Organochlorine Compounds in Human Breast Fat From Deceased With and Without Breast Cancer and in a Biopsy Material From Newly Diagnosed Patients Undergoing Breast Surgery

Environ Res. 1984 Jun;34(1):24-8. doi: 10.1016/0013-9351(84)90072-0.

Abstract

Epidemiological studies have related the incidence of mammary cancer to the dietary intake of fat and/or meat. Since organochlorine compounds (e.g., polychlorinated biphenyls (PCB) and DDT (and its metabolite DDE] are accumulated in the adipose tissue it was tempting to suggest a relationship between levels of PCB and "DDT" (i.e., DDT + DDE) in breast fat tissue and the occurrence of mammary cancer. To elucidate this theory, the organochlorine levels of 14 breast fat tissue samples from breast cancer patients and similar samples from 18 deceased mammary cancer patients were compared to that of 21 similar samples from noncancer patients and finally to adipose tissue samples from 35 non-cancer autopsy specimens. No significant differences were traced. Thus it seems that the accumulation of PCB and DDT measured in breast fat tissue do not relate to the occurrence of mammary cancer.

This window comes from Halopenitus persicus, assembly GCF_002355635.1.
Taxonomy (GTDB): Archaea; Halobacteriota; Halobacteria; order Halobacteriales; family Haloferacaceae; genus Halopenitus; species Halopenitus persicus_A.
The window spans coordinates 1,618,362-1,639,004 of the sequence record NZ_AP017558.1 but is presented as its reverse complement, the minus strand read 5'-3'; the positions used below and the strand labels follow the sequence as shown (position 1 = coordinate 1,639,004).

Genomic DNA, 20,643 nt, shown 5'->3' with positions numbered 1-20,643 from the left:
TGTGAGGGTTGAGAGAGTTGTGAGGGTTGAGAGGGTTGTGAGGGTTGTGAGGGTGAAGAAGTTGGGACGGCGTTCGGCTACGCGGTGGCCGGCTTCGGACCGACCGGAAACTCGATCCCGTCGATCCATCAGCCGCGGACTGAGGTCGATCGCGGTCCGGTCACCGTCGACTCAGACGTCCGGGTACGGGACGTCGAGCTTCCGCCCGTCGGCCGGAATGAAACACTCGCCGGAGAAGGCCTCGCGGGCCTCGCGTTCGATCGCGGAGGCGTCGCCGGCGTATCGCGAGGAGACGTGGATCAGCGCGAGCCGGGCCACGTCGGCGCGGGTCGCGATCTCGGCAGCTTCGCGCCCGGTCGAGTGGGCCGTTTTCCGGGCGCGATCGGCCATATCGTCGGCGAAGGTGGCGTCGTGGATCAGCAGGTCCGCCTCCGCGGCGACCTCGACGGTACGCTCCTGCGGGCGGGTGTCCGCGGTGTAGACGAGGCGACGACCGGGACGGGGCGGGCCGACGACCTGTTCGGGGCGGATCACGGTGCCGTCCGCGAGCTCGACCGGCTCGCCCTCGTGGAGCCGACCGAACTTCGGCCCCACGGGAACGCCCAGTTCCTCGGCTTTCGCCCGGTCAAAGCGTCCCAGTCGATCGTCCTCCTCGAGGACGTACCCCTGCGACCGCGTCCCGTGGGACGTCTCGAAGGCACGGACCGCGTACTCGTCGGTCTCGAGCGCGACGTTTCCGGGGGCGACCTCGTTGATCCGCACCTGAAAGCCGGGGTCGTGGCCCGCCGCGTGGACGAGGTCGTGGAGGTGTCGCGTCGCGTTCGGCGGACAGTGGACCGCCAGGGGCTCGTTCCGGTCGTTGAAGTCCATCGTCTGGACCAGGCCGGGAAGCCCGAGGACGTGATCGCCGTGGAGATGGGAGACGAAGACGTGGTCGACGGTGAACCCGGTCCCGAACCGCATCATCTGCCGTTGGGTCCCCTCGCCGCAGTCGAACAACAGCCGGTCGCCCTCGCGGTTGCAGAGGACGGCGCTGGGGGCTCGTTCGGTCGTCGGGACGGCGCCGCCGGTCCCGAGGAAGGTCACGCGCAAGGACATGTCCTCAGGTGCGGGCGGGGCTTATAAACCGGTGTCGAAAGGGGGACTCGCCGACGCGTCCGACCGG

Publication types

  • Research Support, Non-U.S. Gov't

MeSH terms

  • Adipose Tissue / analysis*
  • Adolescent
  • Adult
  • Aged
  • Autopsy
  • Biopsy
  • Breast / analysis*
  • Breast / surgery
  • Breast Neoplasms / analysis*
  • Breast Neoplasms / surgery
  • Dichlorodiphenyl Dichloroethylene / analysis*
  • Female
  • Humans
  • Middle Aged
  • Polychlorinated Biphenyls / analysis*

Substances

  • Dichlorodiphenyl Dichloroethylene
  • Polychlorinated Biphenyls